Almost 13,000 investigations of suspected fraud and other breaches in the use of coronavirus support schemes have been opened by HM Revenue & Customs.
The number of investigations launched by the tax authority was revealed after a freedom of information request by BLM, the law firm. HMRC reported formal compliance interventions related to the coronavirus job retention scheme, the self-employment income support scheme and Eat Out to Help Out. Compliance interventions are investigations expected to recover funds lost to the exchequer through fraud, tax avoidance, evasion and non-compliance.
There were 7,384 investigations related to the job retention scheme, 5,020 linked to the self-employment income support scheme and 424 related to Eat Out to Help Out. As of the end of March, five people had been arrested in connection with the job retention scheme and three in relation to Eat Out to HelpOut.
Details of BLM’s FOI request were first reported by the Financial Times.
This month HMRC said that £64 billion had been claimed under the job retention scheme and £24.5 billion under the self-employment scheme. Under Eat Out to Help Out, £849 million had been claimed across the 28 days the scheme was active. In total more than £89 billion has been paid out under the various schemes.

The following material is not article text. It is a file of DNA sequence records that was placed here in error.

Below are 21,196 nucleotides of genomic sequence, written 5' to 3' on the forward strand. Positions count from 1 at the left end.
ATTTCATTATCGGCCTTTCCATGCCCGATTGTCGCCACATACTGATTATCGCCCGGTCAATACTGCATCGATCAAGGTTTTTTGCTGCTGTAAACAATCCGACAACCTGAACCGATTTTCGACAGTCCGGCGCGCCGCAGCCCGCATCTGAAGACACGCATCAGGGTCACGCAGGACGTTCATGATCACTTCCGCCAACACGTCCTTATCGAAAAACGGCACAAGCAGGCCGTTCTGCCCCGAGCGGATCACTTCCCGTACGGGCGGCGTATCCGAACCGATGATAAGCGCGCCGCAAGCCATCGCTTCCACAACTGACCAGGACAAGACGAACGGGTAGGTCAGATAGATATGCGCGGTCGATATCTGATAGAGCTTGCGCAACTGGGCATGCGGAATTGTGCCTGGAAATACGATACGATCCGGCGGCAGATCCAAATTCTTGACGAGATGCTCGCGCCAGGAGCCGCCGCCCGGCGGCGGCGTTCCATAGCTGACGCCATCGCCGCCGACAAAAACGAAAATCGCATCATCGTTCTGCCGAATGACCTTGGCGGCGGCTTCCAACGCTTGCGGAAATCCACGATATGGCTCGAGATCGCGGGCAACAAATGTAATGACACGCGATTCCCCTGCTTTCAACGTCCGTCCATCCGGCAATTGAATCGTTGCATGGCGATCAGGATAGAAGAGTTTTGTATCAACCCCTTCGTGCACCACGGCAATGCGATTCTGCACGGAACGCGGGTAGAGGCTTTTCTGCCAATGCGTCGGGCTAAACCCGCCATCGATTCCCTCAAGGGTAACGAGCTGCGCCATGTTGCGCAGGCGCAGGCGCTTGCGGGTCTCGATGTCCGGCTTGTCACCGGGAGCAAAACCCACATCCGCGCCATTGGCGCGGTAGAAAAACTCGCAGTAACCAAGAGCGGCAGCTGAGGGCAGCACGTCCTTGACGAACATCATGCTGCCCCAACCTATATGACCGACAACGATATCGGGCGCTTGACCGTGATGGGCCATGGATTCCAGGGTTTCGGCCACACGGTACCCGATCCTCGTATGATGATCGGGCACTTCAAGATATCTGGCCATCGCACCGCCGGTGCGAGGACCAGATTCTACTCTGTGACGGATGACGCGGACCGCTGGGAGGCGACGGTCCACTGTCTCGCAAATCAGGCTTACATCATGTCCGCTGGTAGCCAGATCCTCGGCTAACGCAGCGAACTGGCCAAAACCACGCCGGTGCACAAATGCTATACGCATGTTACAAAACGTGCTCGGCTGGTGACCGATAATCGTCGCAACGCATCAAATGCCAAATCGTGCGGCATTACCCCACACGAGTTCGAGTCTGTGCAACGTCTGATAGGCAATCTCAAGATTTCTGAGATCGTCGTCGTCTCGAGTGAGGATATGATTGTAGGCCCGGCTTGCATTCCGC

Iskander Fernandez, a partner and a specialist in white-collar crime at BLM, said: “As is the case with any scheme where fiscal support is provided, loopholes will emerge that can be fraudulently exploited. In hindsight, it is easy to say that more should have been done by way of due diligence on each applicant, but given the scale of the pandemic and all the uncertainty the nation was gripped with, it is hardly surprising that gaps emerged.”
A spokesman for HMRC said: “We are taking tough action to tackle fraudulent behaviour.”